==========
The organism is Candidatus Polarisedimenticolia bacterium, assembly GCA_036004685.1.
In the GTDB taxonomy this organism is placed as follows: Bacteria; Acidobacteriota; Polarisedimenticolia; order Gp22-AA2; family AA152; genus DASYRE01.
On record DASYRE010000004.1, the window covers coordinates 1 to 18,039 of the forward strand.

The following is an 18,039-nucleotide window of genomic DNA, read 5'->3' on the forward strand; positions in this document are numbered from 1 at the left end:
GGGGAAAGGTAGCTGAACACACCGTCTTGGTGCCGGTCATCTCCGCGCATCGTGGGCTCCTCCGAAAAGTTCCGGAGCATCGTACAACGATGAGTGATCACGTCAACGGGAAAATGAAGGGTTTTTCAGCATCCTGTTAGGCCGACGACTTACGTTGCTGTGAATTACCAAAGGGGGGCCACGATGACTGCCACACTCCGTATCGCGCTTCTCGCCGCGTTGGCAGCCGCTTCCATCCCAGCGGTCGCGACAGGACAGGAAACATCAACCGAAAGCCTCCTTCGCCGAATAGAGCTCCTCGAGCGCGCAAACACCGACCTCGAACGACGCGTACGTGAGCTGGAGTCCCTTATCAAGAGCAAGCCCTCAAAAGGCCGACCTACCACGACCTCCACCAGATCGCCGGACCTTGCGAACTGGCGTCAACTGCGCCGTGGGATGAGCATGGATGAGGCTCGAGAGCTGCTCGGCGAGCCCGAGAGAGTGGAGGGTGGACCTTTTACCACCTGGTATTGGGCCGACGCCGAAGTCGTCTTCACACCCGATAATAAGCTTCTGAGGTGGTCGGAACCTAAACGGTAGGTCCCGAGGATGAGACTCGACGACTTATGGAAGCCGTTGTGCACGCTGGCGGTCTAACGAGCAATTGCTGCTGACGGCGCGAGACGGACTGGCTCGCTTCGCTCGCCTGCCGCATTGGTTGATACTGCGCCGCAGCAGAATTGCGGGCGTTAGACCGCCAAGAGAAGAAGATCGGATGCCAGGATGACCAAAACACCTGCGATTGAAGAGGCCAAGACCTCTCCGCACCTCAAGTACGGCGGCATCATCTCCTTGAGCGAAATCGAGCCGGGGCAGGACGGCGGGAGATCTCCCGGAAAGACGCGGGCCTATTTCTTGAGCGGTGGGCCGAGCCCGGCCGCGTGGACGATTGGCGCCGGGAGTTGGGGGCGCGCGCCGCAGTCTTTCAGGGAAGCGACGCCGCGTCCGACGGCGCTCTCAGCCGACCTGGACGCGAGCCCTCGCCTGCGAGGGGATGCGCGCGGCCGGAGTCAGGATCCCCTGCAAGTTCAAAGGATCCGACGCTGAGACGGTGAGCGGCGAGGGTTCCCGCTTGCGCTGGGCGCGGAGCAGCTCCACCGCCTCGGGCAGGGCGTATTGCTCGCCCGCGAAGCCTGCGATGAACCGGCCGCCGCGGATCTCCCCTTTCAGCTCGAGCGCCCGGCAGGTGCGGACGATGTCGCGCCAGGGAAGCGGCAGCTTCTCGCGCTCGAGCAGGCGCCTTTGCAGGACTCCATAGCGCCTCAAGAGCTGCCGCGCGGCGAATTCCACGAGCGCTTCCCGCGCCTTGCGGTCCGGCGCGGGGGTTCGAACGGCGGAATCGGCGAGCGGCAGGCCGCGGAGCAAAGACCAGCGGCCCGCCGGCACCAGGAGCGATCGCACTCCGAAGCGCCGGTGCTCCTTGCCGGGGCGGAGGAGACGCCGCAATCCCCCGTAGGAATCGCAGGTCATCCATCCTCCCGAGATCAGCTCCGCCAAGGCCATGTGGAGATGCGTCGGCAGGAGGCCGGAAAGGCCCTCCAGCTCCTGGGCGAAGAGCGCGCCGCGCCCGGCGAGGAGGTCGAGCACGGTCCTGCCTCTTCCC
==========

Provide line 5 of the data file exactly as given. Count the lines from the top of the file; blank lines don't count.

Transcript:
GGGGAAAGGTAGCTGAACACACCGTCTTGGTGCCGGTCATCTCCGCGCATCGTGGGCTCCTCCGAAAAGTTCCGGAGCATCGTACAACGATGAGTGATCACGTCAACGGGAAAATGAAGGGTTTTTCAGCATCCTGTTAGGCCGACGACTTACGTTGCTGTGAATTACCAAAGGGGGGCCACGATGACTGCCACACTCCGTATCGCGCTTCTCGCCGCGTTGGCAGCCGCTTCCATCCCAGCGGTCGCGACAGGACAGGAAACATCAACCGAAAGCCTCCTTCGCCGAATAGAGCTCCTCGAGCGCGCAAACACCGACCTCGAACGACGCGTACGTGAGCTGGAGTCCCTTATCAAGAGCAAGCCCTCAAAAGGCCGACCTACCACGACCTCCACCAGATCGCCGGACCTTGCGAACTGGCGTCAACTGCGCCGTGGGATGAGCATGGATGAGGCTCGAGAGCTGCTCGGCGAGCCCGAGAGAGTGGAGGGTGGACCTTTTACCACCTGGTATTGGGCCGACGCCGAAGTCGTCTTCACACCCGATAATAAGCTTCTGAGGTGGTCGGAACCTAAACGGTAGGTCCCGAGGATGAGACTCGACGACTTATGGAAGCCGTTGTGCACGCTGGCGGTCTAACGAGCAATTGCTGCTGACGGCGCGAGACGGACTGGCTCGCTTCGCTCGCCTGCCGCATTGGTTGATACTGCGCCGCAGCAGAATTGCGGGCGTTAGACCGCCAAGAGAAGAAGATCGGATGCCAGGATGACCAAAACACCTGCGATTGAAGAGGCCAAGACCTCTCCGCACCTCAAGTACGGCGGCATCATCTCCTTGAGCGAAATCGAGCCGGGGCAGGACGGCGGGAGATCTCCCGGAAAGACGCGGGCCTATTTCTTGAGCGGTGGGCCGAGCCCGGCCGCGTGGACGATTGGCGCCGGGAGTTGGGGGCGCGCGCCGCAGTCTTTCAGGGAAGCGACGCCGCGTCCGACGGCGCTCTCAGCCGACCTGGACGCGAGCCCTCGCCTGCGAGGGGATGCGCGCGGCCGGAGTCAGGATCCCCTGCAAGTTCAAAGGATCCGACGCTGAGACGGTGAGCGGCGAGGGTTCCCGCTTGCGCTGGGCGCGGAGCAGCTCCACCGCCTCGGGCAGGGCGTATTGCTCGCCCGCGAAGCCTGCGATGAACCGGCCGCCGCGGATCTCCCCTTTCAGCTCGAGCGCCCGGCAGGTGCGGACGATGTCGCGCCAGGGAAGCGGCAGCTTCTCGCGCTCGAGCAGGCGCCTTTGCAGGACTCCATAGCGCCTCAAGAGCTGCCGCGCGGCGAATTCCACGAGCGCTTCCCGCGCCTTGCGGTCCGGCGCGGGGGTTCGAACGGCGGAATCGGCGAGCGGCAGGCCGCGGAGCAAAGACCAGCGGCCCGCCGGCACCAGGAGCGATCGCACTCCGAAGCGCCGGTGCTCCTTGCCGGGGCGGAGGAGACGCCGCAATCCCCCGTAGGAATCGCAGGTCATCCATCCTCCCGAGATCAGCTCCGCCAAGGCCATGTGGAGATGCGTCGGCAGGAGGCCGGAAAGGCCCTCCAGCTCCTGGGCGAAGAGCGCGCCGCGCCCGGCGAGGAGGTCGAGCACGGTCCTGCCTCTTCCC